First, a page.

Miners are, in fact, just sorting machines. They pick transactions from the mempool and place them to a new block. Since each block has limited space, there are only so many transactions that can be processed at the time.
When a block is full of transactions, it’s added to the existing blockchain. There are hundreds of thousands of miners, each trying to be the lucky one whose block gets added. This competition is explained next.
Miners build the Bitcoin blockchain
Mining is maintenance work of the Bitcoin blockchain. It is required due to the consensus algorithm used by Bitcoin, which is called Proof of Work. PoW is like a decision-making process for a group of entities, which are in this case, miners. They all try to create a new block and add it to the blockchain. PoW is the process for deciding “the winning block”.
PoW is a very energy-consuming method. Each miner must run a special program, which means calculating difficult mathematical formulae 24/7. One of them eventually “wins the lottery” and gets to add the next block. This happens in the Bitcoin network every 10 mins by average.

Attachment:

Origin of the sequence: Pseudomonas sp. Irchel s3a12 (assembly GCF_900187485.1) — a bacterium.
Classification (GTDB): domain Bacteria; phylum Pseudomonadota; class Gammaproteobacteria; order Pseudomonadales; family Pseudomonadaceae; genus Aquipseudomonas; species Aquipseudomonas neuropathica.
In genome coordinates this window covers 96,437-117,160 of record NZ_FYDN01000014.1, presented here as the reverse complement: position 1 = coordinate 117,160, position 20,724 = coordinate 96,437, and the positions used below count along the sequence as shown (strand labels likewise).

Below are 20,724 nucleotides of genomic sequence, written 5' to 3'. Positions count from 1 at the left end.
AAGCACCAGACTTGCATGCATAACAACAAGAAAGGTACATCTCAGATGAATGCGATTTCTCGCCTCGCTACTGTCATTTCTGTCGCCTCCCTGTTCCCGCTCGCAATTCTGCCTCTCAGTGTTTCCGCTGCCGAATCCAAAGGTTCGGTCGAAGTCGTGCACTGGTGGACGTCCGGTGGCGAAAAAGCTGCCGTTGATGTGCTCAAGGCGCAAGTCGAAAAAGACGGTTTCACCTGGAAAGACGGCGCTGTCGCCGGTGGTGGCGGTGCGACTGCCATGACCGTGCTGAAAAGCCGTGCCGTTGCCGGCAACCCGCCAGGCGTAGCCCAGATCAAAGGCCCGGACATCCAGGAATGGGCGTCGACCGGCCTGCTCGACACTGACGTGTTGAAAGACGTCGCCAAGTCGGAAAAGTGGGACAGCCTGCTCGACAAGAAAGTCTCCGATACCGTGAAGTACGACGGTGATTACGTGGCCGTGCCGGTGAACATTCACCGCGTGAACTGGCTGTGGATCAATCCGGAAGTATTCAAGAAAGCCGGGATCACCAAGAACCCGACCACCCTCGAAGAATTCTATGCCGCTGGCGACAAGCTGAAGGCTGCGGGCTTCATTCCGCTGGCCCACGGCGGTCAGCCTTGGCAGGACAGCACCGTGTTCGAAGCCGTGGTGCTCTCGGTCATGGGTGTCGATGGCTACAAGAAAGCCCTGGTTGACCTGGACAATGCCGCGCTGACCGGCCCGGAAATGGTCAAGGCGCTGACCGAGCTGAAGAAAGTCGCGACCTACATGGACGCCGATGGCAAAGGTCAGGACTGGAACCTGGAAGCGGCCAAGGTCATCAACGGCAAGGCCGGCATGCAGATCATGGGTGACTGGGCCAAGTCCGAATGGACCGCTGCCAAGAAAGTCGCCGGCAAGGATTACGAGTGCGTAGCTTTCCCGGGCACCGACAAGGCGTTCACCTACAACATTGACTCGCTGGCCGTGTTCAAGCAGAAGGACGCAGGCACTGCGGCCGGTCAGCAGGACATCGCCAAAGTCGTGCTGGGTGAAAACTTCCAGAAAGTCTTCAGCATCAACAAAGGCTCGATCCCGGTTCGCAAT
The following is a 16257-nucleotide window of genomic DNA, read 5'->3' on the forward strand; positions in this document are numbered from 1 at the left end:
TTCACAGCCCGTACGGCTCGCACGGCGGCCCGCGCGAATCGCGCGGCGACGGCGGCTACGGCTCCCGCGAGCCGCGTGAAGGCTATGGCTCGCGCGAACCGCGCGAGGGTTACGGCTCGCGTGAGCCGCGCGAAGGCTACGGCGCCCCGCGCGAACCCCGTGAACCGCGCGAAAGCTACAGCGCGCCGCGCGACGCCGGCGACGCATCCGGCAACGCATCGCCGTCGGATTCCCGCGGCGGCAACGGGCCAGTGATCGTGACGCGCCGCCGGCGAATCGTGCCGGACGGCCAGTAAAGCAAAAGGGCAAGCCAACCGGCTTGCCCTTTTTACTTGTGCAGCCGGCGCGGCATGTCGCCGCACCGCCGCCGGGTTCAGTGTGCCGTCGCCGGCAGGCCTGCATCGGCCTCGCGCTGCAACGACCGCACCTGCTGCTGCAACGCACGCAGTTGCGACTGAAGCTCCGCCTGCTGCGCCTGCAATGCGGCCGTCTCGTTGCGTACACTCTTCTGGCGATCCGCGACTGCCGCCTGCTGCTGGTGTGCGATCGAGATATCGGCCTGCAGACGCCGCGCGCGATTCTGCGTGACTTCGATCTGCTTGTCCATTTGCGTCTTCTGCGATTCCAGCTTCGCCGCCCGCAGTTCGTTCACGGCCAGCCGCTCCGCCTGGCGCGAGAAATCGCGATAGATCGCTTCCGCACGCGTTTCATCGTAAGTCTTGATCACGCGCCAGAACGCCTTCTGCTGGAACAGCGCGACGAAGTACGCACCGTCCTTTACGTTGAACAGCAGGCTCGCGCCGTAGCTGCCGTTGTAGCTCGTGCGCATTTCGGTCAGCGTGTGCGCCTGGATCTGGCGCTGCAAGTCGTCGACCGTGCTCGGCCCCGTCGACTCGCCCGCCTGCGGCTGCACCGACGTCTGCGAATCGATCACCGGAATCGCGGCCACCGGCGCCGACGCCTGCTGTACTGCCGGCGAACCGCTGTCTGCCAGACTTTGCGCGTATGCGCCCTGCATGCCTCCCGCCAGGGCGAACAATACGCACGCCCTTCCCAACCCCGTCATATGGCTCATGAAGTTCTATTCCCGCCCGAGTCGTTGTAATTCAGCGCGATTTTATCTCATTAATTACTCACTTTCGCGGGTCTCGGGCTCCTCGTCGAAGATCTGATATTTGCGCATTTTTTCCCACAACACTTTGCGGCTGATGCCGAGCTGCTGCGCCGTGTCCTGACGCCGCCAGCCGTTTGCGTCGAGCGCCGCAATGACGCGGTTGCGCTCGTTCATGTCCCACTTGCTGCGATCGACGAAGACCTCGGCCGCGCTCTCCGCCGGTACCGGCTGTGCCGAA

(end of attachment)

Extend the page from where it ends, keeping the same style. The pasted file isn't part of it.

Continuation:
High energy consumption means high electricity consumption. Mining of Bitcoin uses more electricity than the entire country of Ireland, as an example. When each block is mined, the creator is rewarded with Bitcoins. Currently, the amount is 12,5 bitcoins per block, but this gets halved after some years. The next halving comes in May 2020, when the reward drops to 6,25 Bitcoins per block.
This is also how new bitcoins come into existence. Over time, the inflation gets smaller and smaller and it eventually stops. There will be only 21 million Bitcoins created.
Anyone can start to mine Bitcoin. It’s not easy though, because the mining work requires so much computing power. Nowadays it can be only done profitably with specialized machines in mining farms near cheap electricity.